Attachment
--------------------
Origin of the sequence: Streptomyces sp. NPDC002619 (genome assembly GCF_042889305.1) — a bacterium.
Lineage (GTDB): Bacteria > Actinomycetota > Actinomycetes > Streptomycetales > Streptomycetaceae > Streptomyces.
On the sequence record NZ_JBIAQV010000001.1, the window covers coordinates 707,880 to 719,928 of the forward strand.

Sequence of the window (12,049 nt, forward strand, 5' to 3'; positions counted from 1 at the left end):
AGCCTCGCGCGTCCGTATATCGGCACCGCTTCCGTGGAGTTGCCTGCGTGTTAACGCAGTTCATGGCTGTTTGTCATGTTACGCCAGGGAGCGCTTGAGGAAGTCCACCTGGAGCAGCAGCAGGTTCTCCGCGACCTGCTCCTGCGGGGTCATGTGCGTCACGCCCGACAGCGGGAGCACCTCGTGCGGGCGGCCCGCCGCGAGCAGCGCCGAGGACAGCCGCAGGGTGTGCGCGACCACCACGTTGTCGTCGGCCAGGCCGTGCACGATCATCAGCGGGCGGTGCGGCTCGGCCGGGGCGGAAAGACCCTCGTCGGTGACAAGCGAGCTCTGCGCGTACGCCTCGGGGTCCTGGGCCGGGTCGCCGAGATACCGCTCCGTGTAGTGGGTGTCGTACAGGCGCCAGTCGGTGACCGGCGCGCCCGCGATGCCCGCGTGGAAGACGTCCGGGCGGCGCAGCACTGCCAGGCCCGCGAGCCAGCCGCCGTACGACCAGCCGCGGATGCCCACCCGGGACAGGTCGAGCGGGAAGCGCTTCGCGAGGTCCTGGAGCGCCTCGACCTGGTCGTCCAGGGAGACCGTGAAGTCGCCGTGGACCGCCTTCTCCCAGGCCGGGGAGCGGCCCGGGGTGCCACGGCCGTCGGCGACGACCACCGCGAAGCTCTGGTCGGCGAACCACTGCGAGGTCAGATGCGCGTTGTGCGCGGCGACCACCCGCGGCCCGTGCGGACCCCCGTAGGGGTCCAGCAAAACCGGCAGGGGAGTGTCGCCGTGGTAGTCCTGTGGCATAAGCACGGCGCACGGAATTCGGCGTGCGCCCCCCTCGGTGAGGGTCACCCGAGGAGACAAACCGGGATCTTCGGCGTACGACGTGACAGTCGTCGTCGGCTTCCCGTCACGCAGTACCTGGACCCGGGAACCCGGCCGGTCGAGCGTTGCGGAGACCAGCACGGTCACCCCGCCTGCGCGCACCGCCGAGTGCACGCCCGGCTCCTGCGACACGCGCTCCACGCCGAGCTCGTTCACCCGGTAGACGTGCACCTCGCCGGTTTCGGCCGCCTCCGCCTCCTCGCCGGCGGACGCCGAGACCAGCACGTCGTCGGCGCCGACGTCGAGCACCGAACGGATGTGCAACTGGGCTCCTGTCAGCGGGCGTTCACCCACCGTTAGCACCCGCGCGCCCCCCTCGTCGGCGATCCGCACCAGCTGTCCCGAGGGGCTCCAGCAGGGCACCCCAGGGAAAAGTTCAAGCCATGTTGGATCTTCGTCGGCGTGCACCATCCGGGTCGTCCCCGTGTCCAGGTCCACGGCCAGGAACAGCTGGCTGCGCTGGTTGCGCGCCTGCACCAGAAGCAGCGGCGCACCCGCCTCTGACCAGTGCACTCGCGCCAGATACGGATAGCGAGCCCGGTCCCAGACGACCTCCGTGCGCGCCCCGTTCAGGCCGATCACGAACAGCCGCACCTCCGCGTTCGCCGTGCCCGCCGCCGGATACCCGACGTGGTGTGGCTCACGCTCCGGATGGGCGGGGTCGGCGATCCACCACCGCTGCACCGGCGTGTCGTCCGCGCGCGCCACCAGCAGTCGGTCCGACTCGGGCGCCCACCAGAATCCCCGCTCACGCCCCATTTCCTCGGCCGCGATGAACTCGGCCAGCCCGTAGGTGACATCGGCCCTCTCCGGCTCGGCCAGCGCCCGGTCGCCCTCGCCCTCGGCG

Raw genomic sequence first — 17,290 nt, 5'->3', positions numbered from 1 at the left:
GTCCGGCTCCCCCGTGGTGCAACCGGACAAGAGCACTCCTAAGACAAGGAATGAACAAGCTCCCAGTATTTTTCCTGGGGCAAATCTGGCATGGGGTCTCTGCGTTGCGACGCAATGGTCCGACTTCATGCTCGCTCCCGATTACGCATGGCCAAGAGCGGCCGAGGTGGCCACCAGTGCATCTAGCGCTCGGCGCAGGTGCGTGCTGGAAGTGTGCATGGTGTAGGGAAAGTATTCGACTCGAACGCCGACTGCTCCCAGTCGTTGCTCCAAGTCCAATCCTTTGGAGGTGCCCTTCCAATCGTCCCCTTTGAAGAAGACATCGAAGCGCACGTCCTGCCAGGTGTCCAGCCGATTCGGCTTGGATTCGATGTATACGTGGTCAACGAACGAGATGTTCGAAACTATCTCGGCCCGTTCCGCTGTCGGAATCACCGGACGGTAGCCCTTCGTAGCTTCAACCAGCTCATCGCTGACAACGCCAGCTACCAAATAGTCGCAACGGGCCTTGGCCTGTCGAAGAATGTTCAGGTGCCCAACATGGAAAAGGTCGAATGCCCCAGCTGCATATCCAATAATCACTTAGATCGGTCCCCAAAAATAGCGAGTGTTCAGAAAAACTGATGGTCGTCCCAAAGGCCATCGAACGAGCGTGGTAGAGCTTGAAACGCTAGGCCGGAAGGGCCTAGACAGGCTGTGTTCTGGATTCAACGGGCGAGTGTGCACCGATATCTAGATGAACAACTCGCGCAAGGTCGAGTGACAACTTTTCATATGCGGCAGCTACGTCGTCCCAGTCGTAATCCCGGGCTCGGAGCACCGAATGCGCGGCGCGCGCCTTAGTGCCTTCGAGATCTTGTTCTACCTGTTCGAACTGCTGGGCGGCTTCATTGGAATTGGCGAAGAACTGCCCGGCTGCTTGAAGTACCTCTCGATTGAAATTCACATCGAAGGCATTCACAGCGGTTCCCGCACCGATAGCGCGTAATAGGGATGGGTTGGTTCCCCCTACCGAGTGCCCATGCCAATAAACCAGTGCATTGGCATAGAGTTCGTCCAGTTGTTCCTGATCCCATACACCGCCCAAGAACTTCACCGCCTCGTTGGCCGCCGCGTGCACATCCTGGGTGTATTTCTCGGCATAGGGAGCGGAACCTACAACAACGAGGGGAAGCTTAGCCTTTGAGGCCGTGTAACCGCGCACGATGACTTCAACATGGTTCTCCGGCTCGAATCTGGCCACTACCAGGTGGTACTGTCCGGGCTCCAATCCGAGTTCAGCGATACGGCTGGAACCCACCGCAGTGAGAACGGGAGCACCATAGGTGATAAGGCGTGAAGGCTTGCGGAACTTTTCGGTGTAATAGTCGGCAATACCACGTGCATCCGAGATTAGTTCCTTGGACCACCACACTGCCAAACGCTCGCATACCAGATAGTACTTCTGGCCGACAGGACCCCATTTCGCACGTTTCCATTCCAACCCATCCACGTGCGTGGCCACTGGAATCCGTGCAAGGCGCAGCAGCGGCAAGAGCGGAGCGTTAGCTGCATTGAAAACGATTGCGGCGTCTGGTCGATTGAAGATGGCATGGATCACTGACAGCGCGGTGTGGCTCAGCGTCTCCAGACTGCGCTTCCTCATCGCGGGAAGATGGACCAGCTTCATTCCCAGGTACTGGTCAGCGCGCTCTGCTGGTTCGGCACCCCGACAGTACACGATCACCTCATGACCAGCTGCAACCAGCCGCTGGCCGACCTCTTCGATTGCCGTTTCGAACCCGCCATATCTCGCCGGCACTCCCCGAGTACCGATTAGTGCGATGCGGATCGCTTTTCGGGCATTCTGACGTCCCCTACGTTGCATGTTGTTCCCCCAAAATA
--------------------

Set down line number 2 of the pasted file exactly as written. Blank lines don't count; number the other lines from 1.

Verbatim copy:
Lineage (GTDB): Bacteria > Actinomycetota > Actinomycetes > Streptomycetales > Streptomycetaceae > Streptomyces.